CRISPR Technology: Terrific or Terrifying?

Dhristi Raval ‘20

In recent years, a dilemma has taken over the world: is utilizing CRISPR technology to edit genomes morally justified? CRISPR stands for “clustered regularly interspaced short palindromic repeats.” In organisms such as archaea and bacteria, CRISPR is a family of DNA sequences that can be found in their genomes. 


With this technology, researchers edit DNA sequences and, consequently, gene function. On one hand, people argue that CRISPR technology can enable correction of genetic defects and treat many diseases. On the other hand, some argue that there are many ethical concerns involved. 


CRISPR technology involves the usage of the protein Cas9, which is an enzyme that can cut strands of DNA. Researches adapted the idea from the natural defense mechanisms of archaea and bacteria, which utilize the Cas9 protein to protect themselves from attacks and viruses, which work by inserting copies of their own DNA into the cell and are able to reproduce when the cell transcribes that DNA and makes new virus components.. A 2017 research paper was the first to thoroughly explain the process. 


CRISPR is known for its presence of nucleotide repeats and spacers. Nucleotide repeats are distributed in the CRISPR region, and spacers are small pieces of DNA that are spaced among the repeated sequences; the Cas9 protein uses these sequences to pinpoint the sections of data it wants to cut out.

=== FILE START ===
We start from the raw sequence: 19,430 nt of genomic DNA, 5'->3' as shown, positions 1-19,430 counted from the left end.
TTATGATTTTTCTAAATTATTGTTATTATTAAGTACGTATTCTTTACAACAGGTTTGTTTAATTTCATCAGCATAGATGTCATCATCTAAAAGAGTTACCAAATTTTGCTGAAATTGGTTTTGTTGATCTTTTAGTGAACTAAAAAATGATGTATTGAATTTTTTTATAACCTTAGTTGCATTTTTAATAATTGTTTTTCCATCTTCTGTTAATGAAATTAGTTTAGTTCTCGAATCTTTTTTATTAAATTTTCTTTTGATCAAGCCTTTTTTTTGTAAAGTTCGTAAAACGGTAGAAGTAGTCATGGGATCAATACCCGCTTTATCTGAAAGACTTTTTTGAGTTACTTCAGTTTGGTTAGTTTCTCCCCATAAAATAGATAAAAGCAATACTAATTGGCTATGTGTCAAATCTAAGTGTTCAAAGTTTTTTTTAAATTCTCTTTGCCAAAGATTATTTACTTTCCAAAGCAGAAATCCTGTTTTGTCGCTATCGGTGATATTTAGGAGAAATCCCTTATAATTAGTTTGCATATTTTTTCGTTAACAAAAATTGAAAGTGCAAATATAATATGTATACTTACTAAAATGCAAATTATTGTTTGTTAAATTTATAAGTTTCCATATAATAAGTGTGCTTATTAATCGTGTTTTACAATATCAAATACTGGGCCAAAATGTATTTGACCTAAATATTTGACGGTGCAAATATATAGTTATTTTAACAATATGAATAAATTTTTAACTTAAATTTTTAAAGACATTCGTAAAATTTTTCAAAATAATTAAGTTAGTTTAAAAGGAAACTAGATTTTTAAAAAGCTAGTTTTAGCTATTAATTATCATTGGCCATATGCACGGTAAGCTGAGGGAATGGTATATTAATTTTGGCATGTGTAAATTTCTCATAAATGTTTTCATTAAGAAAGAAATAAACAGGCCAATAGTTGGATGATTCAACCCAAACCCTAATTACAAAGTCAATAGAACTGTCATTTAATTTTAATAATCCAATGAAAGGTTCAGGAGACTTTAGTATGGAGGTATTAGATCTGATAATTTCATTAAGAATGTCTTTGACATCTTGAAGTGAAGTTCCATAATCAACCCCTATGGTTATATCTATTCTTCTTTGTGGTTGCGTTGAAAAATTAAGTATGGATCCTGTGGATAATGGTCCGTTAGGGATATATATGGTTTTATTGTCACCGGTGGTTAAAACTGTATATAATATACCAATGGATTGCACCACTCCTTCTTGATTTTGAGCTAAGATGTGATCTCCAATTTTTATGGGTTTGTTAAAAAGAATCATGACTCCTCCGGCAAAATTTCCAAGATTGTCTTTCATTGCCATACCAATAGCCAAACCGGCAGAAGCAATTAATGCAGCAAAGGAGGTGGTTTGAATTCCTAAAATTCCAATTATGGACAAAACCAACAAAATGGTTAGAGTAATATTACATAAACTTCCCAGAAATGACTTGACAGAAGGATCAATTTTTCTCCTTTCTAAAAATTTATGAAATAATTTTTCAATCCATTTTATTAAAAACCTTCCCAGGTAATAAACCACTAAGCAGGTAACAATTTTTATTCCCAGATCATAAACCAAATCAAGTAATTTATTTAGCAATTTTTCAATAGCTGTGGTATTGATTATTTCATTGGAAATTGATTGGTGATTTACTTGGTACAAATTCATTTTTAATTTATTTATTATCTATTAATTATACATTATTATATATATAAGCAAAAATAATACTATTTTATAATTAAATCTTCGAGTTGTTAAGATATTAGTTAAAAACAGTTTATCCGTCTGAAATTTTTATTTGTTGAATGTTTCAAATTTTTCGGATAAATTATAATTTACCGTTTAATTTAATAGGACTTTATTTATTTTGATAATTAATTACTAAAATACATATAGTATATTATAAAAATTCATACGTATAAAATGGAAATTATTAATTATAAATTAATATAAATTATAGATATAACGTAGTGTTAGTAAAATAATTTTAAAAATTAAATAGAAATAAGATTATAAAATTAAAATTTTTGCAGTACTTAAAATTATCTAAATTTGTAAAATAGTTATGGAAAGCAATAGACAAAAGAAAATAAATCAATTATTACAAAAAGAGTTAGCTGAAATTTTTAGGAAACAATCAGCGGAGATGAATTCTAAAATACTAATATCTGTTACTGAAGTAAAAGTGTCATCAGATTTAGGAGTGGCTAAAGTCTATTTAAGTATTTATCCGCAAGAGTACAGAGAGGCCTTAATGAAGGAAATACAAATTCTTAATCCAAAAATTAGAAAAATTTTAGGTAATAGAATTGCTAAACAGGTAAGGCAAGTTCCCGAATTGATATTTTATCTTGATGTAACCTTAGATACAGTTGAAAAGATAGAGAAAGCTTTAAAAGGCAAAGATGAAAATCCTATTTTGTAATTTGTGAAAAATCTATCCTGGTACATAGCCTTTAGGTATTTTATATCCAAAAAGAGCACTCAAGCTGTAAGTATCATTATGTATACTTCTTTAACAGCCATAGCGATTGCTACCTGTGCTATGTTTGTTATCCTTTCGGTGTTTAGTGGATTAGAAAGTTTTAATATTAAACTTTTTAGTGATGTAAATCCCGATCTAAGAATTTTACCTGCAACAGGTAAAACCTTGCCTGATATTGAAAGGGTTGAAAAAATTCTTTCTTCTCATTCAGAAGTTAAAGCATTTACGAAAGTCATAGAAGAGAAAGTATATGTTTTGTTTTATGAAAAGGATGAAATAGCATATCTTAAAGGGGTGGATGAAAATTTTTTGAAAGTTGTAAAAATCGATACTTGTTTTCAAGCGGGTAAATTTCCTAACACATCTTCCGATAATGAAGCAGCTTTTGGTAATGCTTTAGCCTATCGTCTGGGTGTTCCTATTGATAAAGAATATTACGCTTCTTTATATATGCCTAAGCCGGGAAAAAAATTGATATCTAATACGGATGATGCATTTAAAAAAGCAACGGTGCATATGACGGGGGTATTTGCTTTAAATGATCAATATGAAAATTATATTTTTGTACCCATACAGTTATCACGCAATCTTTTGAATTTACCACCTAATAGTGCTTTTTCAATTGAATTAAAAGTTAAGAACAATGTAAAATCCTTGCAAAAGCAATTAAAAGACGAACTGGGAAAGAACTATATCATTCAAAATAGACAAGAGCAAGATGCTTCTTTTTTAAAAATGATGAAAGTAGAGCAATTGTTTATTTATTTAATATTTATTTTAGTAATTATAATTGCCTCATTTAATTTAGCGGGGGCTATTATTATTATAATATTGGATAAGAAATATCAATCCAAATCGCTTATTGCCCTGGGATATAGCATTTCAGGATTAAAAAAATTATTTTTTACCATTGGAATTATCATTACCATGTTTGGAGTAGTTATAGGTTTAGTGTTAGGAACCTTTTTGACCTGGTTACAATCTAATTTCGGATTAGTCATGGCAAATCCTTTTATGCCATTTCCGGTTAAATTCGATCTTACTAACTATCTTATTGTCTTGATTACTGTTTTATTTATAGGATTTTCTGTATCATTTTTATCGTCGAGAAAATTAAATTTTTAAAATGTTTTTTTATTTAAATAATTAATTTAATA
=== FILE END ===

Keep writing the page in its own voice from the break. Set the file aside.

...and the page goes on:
For many reasons, CRISPR technology has become popular in recent years. It is known for its relative simplicity, and it is four times more efficient that TALENS, the next-best editing tool. It also has the potential to aid crop growth, which would be of great benefit to third world countries. Many are also fascinated by the prospect of reducing or even eliminating the incidence of diseases and genetic disorders in humans. 


However, some claim that the ethical dilemmas outweigh the pros of CRISPR technology. People from various religious groups believe that this technology opposes the natural order of things and that artificial changes will have dangerous and harmful long-term consequences.